Inexpensive CHRISTMAS Decorating
“And so this is Christmas…,” the Christmas song goes. It’s that time of the year once more. The merry vibe is now filling the air.
The Christmas vibe, however, does not just happen. People create it. The merry feeling is brought about by the Christmas songs people play during the season, and by the colorful decorations set up at establishments and homes everywhere.
“Nothing says ‘Christmas!’ quite like a beautifully decorated home,” writes Cynthia Ewer, in an article at www.christmas.organizedhome.com. The merry tunes, the twinkling lights, and the artificial snow that are seen in tropical regions (like the Philippines) at Christmas all summon the much anticipated characteristic feeling of the holidays.
It is a cherished tradition in most Filipino homes to decorate for Christmas. “But,” Ewer asks in her article, “at what cost?” It can cost some fortune to create that feeling of holiday at home – especially if the family starts their decorating from scratch every year.
Ewer shares simple strategies and ideas for creating a festive – yet frugal – home for Christmas:
Use what you have.
Before you dash out to the craft store or a Christmas tree shop, visit your attic or storage room. Memories fade from year to year, so refresh yours with a quick inventory of the holiday decorations you already have on hand. Keep them firmly in mind as you read Christmas magazines or check out Christmas tree displays. Perhaps you can update your decor with a few simple additions.
Look to the natural world for a source of inexpensive decorations. The fully grown stem of maguey flower can be made into a beautiful Christmas tree. There are many other native bushes that are good Christmas tree material, as well. Look around you for inspiration, and bring Mother Nature inside for the holidays. It may not cost you anything but thought and little effort.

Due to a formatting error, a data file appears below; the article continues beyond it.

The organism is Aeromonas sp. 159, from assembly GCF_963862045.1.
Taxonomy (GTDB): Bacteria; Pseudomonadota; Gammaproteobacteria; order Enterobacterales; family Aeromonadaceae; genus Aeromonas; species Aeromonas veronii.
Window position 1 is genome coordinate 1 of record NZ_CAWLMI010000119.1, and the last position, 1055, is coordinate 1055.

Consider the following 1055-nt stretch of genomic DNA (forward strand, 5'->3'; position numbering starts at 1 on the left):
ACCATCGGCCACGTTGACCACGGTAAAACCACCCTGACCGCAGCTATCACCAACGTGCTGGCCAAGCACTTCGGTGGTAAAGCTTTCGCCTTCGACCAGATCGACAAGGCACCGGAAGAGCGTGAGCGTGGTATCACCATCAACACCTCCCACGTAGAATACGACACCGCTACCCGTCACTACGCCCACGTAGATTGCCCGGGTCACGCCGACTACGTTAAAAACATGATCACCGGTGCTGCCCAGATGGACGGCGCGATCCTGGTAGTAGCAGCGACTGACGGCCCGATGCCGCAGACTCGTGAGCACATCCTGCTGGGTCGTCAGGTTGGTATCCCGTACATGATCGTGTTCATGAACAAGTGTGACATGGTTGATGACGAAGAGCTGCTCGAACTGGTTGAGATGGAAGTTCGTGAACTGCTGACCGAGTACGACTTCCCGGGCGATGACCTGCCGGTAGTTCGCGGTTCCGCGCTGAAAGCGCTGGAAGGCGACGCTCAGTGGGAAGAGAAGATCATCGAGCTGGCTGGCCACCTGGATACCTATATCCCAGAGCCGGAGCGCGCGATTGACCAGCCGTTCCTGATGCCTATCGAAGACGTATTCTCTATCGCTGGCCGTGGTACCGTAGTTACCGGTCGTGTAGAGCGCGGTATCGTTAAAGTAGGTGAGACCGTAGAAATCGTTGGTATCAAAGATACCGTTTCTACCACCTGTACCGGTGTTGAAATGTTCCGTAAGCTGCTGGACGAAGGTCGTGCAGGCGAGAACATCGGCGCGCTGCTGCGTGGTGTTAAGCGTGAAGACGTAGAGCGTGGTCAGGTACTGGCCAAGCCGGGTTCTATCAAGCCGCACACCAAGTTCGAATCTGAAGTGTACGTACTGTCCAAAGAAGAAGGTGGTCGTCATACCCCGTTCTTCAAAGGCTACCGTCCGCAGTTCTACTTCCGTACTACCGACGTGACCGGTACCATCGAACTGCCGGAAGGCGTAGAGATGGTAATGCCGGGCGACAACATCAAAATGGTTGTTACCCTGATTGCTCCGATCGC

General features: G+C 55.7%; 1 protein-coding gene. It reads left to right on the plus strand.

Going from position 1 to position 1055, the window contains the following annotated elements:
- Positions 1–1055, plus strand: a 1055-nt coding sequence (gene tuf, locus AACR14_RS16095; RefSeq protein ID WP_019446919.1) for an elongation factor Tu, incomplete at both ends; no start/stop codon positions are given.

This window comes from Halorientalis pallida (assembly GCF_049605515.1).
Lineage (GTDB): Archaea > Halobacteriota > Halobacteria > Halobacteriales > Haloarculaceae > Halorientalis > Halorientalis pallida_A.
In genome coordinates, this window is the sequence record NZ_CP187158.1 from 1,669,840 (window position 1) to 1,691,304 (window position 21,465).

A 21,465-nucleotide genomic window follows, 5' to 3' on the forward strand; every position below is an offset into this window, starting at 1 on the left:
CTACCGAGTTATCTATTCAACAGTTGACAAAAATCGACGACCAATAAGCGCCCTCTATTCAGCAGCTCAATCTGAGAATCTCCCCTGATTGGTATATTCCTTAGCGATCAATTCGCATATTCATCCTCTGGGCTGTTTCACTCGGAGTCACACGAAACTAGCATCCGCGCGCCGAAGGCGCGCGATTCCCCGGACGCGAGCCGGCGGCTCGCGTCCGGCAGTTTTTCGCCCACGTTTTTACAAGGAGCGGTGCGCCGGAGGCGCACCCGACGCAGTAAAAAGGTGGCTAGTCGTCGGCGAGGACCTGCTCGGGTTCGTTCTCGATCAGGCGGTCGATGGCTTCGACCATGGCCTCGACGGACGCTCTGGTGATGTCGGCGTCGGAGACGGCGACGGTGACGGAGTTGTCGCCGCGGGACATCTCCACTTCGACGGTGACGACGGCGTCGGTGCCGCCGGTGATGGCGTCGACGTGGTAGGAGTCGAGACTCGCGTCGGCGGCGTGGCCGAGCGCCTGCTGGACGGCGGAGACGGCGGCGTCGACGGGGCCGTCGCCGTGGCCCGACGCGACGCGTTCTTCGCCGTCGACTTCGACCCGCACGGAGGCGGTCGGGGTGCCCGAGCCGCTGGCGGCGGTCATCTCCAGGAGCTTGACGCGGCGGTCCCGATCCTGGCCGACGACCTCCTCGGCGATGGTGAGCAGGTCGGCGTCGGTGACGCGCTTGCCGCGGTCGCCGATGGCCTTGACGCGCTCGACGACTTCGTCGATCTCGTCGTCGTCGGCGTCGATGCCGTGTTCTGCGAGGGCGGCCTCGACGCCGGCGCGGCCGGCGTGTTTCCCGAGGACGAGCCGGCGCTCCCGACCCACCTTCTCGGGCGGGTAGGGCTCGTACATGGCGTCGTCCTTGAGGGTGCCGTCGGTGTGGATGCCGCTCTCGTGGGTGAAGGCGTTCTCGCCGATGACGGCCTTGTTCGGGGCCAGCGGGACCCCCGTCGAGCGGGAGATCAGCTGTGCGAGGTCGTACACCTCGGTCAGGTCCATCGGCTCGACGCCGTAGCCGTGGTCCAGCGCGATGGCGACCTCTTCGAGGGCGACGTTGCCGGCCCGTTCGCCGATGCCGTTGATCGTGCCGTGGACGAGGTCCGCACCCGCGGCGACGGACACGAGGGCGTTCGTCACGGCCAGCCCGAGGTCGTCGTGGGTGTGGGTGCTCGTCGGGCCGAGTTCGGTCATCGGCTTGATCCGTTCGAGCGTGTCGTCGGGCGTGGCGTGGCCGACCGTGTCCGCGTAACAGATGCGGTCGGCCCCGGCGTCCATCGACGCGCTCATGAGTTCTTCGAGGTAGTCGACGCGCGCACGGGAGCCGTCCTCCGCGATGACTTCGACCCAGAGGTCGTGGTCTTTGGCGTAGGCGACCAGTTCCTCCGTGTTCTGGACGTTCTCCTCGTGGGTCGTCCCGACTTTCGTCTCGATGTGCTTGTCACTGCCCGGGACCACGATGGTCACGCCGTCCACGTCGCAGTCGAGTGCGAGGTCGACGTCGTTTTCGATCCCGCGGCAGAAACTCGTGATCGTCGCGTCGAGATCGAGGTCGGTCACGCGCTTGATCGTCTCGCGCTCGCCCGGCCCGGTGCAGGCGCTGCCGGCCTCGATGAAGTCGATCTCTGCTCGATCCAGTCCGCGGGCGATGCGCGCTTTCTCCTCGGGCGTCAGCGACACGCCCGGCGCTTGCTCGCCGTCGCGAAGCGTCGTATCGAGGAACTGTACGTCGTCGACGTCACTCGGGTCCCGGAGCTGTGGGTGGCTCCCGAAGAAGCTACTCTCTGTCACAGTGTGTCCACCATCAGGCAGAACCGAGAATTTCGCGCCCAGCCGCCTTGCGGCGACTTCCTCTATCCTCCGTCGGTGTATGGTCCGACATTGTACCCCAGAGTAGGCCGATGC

Fly your own colors.
Each year, designers and stylists promote a new, hot color scheme for holiday decorating, hoping to spur improved sales through color obsolescence. One year, holiday colors will trend bright, primary and inspired by the 1960s. The next, “retro” schemes are back, with rich reds and dense, dark green taking center stage.
The best defense against the annual hot-color changeover is to claim a personal decorating strategy: choose a color, a texture and a metallic (gold or silver) flair, and stick to it for life.
Display collections and souvenirs.
Rout out all those teapots! Unpack Auntie’s salt-and-pepper shaker collection! Holiday decorating dovetails nicely with displaying collections. Group grandmother’s demitasse cups and saucers around a teapot on a tray, and add holly branches for an instant centerpiece.
Don’t ignore the mundane!
Decorate a tiny tree with playing cards and bow-clad bottles of airline drinks. Minipretzels threaded on a ribbon may complete the Playroom Tree, and it is likely to earn admiration from anyone.
Those who travel do well to think “Christmas!” when it comes to souvenirs. Souvenir Christmas ornaments are widely available, pack well and make a wonderful decorating splash. If you have collected enough ornaments, consider creating a travel tree: a small tree displaying souvenirs, postcards and ornaments. It’s a great conversation piece at holiday parties.
Think theme – and spread the word.
Choosing a personal theme for Christmas decor not only makes decorating meaningful and fun, but gives others a head-start on gift-giving. Building a stock of holiday decor around a theme is easy when
you spread the word! And, say, a dear aunt decorates her home in a certain motif; it can be a clue of what Christmas gift to give her.
Don’t neglect local craft fairs or holiday bazaars as a source of inexpensive Christmas decorations. Most items are reasonably priced, and, generally, the proceeds go to a good cause. Support your local crafters and save at the same time!
Look to the kitchen.
Food and decor intersect at Christmas time – and never more happily than when the whole family gets in on the fun. Build a gingerbread house with the children. No matter how crooked the walls or droopy the roof, you’ll have created a centerpiece, and memories.
Use a soda straw to punch holes in cookies; string a ribbon through the holes and hang your creations on the tree. Even such simple touches as a bowl of nuts on the table serves the holiday decor scheme.
Holiday decorating can be beautiful, lively and fun and frugal, Ewer emphasizes. And, yes, her frugal decorating strategies can really save money.